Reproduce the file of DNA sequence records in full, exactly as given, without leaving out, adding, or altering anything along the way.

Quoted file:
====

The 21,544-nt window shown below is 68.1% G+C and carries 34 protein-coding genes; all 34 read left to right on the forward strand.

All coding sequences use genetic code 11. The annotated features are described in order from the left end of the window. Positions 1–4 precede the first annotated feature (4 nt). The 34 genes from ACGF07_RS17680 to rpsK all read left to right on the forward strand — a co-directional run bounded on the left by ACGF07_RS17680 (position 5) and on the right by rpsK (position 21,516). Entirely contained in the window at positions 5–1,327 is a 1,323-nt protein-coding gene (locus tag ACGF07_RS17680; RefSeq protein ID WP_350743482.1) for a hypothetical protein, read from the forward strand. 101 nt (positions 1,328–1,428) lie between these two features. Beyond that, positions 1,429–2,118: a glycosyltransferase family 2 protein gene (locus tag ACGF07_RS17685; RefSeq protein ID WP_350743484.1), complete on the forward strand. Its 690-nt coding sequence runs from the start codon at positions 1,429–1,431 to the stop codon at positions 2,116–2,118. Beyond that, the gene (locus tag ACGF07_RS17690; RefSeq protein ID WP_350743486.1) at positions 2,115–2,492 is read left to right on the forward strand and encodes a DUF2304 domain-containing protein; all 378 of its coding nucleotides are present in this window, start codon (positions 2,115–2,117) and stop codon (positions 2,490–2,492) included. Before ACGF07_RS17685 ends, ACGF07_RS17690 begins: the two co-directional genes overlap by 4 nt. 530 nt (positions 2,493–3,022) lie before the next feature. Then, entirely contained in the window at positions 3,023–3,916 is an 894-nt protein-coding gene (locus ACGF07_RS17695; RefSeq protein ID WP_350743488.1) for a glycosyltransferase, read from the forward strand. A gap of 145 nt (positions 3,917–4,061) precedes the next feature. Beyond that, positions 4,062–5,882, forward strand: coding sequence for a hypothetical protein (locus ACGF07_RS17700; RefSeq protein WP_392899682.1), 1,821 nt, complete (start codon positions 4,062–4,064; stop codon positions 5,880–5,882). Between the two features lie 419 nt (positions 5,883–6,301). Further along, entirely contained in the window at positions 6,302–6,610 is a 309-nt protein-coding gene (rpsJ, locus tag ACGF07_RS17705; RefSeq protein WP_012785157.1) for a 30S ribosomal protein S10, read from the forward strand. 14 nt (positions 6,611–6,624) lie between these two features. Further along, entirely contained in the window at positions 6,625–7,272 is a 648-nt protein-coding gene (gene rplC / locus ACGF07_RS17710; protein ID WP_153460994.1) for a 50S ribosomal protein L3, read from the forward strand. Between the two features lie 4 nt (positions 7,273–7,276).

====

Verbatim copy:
The 21,544-nt window shown below is 68.1% G+C and carries 34 protein-coding genes; all 34 read left to right on the forward strand.

All coding sequences use genetic code 11. The annotated features are described in order from the left end of the window. Positions 1–4 precede the first annotated feature (4 nt). The 34 genes from ACGF07_RS17680 to rpsK all read left to right on the forward strand — a co-directional run bounded on the left by ACGF07_RS17680 (position 5) and on the right by rpsK (position 21,516). Entirely contained in the window at positions 5–1,327 is a 1,323-nt protein-coding gene (locus tag ACGF07_RS17680; RefSeq protein ID WP_350743482.1) for a hypothetical protein, read from the forward strand. 101 nt (positions 1,328–1,428) lie between these two features. Beyond that, positions 1,429–2,118: a glycosyltransferase family 2 protein gene (locus tag ACGF07_RS17685; RefSeq protein ID WP_350743484.1), complete on the forward strand. Its 690-nt coding sequence runs from the start codon at positions 1,429–1,431 to the stop codon at positions 2,116–2,118. Beyond that, the gene (locus tag ACGF07_RS17690; RefSeq protein ID WP_350743486.1) at positions 2,115–2,492 is read left to right on the forward strand and encodes a DUF2304 domain-containing protein; all 378 of its coding nucleotides are present in this window, start codon (positions 2,115–2,117) and stop codon (positions 2,490–2,492) included. Before ACGF07_RS17685 ends, ACGF07_RS17690 begins: the two co-directional genes overlap by 4 nt. 530 nt (positions 2,493–3,022) lie before the next feature. Then, entirely contained in the window at positions 3,023–3,916 is an 894-nt protein-coding gene (locus ACGF07_RS17695; RefSeq protein ID WP_350743488.1) for a glycosyltransferase, read from the forward strand. A gap of 145 nt (positions 3,917–4,061) precedes the next feature. Beyond that, positions 4,062–5,882, forward strand: coding sequence for a hypothetical protein (locus ACGF07_RS17700; RefSeq protein WP_392899682.1), 1,821 nt, complete (start codon positions 4,062–4,064; stop codon positions 5,880–5,882). Between the two features lie 419 nt (positions 5,883–6,301). Further along, entirely contained in the window at positions 6,302–6,610 is a 309-nt protein-coding gene (rpsJ, locus tag ACGF07_RS17705; RefSeq protein WP_012785157.1) for a 30S ribosomal protein S10, read from the forward strand. 14 nt (positions 6,611–6,624) lie between these two features. Further along, entirely contained in the window at positions 6,625–7,272 is a 648-nt protein-coding gene (gene rplC / locus ACGF07_RS17710; protein ID WP_153460994.1) for a 50S ribosomal protein L3, read from the forward strand. Between the two features lie 4 nt (positions 7,273–7,276).